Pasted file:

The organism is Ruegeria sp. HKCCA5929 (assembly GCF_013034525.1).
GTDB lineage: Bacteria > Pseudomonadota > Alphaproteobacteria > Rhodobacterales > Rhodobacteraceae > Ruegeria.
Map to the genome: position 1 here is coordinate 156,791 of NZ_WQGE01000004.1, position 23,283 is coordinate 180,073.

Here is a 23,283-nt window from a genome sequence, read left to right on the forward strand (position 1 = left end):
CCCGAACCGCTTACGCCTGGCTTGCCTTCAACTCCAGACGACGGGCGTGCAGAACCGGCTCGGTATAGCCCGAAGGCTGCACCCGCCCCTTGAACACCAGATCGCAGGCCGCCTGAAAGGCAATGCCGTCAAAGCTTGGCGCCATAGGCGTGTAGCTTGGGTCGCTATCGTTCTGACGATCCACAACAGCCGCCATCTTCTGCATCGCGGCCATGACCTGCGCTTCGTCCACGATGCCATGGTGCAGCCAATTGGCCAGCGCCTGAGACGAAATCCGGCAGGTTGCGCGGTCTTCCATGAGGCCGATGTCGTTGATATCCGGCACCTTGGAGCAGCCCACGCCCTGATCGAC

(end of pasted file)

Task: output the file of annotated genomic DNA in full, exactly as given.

The organism is Ruegeria sp. HKCCA5929 (assembly GCF_013034525.1).
GTDB lineage: Bacteria > Pseudomonadota > Alphaproteobacteria > Rhodobacterales > Rhodobacteraceae > Ruegeria.
Map to the genome: position 1 here is coordinate 156,791 of NZ_WQGE01000004.1, position 23,283 is coordinate 180,073.

Here is a 23,283-nt window from a genome sequence, read left to right on the forward strand (position 1 = left end):
CCCGAACCGCTTACGCCTGGCTTGCCTTCAACTCCAGACGACGGGCGTGCAGAACCGGCTCGGTATAGCCCGAAGGCTGCACCCGCCCCTTGAACACCAGATCGCAGGCCGCCTGAAAGGCAATGCCGTCAAAGCTTGGCGCCATAGGCGTGTAGCTTGGGTCGCTATCGTTCTGACGATCCACAACAGCCGCCATCTTCTGCATCGCGGCCATGACCTGCGCTTCGTCCACGATGCCATGGTGCAGCCAATTGGCCAGCGCCTGAGACGAAATCCGGCAGGTTGCGCGGTCTTCCATGAGGCCGATGTCGTTGATATCCGGCACCTTGGAGCAGCCCACGCCCTGATCGAC